Earlier this year, the proposed Qualified Domestic Individual Investor program – a much-hyped addition to the existing institutional investor program, and one that would allow qualifying individuals to invest abroad in excess of the $50,000 limit – seemed poised to take effect by year’s end, at least in six pilot cities. But since the stock market turmoil over the summer, the plan appears to have faded into the background, with the State Council only stating in late October that it was considering launching the Qualified Domestic Individual Investor program in the Shanghai Free Trade Zone, but giving no timeline for its implementation. Meanwhile, the Chinese government has instead intensified some aspects of capital controls, and in September instituted a limit of RMB 50,000 on overseas ATM withdrawals for Union Pay users for the remainder of this year, with the limit set at RMB 100,000 annually beginning next year.
New signs of reform have recently emerged as well. There has been discussion of a 2020 deadline for the removal of currency controls, and the new China International Payment System was launched in October. This system provides a new means of cross-border interbank payment and seeks to increase the yuan’s usage internationally, which should simplify the process of yuan transactions abroad. These actions give the impression that China is conflicted over how to reconcile its opposing concerns over its currency – worried about capital flight on one hand, but seeking reform and increased globalization of the yuan on the other. (Editor's note: Learn more about the globalization of the yuan in next month's focus story.)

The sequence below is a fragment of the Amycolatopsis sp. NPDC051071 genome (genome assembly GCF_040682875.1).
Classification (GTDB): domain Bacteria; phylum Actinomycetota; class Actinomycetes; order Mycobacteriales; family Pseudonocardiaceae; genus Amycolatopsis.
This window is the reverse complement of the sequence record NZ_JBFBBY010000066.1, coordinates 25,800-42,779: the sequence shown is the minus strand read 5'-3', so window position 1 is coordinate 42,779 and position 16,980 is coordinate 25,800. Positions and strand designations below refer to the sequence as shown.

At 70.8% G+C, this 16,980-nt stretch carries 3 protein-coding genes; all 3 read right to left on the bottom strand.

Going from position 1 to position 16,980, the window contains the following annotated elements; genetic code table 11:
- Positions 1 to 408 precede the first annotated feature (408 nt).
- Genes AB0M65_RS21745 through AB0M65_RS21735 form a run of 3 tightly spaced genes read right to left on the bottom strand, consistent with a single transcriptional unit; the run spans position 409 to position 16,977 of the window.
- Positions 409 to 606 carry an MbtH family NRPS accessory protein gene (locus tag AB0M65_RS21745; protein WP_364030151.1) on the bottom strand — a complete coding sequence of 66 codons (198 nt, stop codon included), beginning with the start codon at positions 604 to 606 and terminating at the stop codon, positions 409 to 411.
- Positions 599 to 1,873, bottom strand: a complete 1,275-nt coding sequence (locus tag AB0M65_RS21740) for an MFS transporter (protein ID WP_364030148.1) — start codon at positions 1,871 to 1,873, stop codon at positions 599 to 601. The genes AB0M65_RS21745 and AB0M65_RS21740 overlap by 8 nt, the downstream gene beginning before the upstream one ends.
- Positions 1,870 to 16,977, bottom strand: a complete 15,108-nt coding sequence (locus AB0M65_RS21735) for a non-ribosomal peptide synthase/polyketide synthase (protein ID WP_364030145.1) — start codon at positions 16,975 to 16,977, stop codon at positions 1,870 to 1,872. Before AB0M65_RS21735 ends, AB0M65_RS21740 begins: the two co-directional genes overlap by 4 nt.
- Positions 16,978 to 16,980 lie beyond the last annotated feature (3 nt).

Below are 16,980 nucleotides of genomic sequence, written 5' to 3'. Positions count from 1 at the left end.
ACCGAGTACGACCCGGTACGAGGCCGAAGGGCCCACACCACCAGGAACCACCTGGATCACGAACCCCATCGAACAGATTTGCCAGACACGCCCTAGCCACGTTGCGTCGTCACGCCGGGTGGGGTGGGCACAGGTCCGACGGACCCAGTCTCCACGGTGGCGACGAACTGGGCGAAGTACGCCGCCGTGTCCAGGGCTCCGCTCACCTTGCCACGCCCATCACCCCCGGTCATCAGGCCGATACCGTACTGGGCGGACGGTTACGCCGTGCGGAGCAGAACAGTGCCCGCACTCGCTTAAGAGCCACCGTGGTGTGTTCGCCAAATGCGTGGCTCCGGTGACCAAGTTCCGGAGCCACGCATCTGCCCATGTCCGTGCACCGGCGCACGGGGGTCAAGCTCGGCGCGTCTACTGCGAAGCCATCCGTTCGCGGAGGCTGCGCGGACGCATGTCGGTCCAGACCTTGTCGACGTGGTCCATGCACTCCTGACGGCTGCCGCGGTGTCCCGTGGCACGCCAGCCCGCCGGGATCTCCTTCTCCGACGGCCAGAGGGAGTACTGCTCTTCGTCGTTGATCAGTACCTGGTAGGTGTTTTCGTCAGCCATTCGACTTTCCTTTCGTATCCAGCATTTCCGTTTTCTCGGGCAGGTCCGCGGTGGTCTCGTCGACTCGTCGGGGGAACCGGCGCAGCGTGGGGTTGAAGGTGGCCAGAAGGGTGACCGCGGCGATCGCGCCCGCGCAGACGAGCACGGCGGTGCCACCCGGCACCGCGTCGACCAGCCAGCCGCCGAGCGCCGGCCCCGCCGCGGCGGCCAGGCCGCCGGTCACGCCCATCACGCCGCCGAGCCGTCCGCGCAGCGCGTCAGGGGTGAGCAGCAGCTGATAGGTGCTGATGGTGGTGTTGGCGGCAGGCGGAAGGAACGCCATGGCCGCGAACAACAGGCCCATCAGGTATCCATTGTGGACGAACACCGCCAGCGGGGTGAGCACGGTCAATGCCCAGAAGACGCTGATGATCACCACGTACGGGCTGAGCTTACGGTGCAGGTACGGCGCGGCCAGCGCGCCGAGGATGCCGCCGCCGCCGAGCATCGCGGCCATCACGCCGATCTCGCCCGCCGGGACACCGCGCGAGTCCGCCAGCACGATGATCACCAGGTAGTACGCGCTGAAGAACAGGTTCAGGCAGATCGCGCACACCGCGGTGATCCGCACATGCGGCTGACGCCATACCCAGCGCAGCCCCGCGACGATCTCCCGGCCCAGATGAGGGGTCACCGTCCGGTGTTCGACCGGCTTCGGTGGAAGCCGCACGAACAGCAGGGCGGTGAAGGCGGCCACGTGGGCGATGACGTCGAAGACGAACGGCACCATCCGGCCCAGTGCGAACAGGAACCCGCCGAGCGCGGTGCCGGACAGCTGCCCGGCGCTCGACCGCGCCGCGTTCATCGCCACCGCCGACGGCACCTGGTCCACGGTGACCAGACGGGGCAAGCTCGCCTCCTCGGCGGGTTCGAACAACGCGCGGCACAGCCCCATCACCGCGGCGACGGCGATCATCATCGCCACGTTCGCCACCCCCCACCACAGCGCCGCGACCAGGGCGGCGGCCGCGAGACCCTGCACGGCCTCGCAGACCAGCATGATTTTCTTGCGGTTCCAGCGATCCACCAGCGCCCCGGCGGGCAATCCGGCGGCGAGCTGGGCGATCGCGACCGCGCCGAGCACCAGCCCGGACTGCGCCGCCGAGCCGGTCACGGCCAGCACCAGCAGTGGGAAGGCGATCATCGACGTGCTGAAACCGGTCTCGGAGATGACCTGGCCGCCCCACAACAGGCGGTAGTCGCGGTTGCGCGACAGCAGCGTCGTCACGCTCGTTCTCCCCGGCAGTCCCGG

Boom continues in the face of adversity
As can be seen from the data over the past several years, China’s purchases of real estate abroad are in a period of extraordinary growth and show no signs of slowing. Toward this end, a report issued last year by Savills, a property consultancy, estimated this growth will continue at around 20 percent for several years, with real estate investment nearing $50 billion annually by 2020. This would put it on par with current US activity. With the recent complications of China’s economy appearing to increase this growth trend rather than slow it, such estimates seem plausible, at least in the short term. Yet this boom in overseas investment comes with many challenges, particularly those associated with capital restrictions and differing legal systems, and whether the Chinese government responds by continuing to reform and open its capital controls or by increasing such restrictions remains to be seen.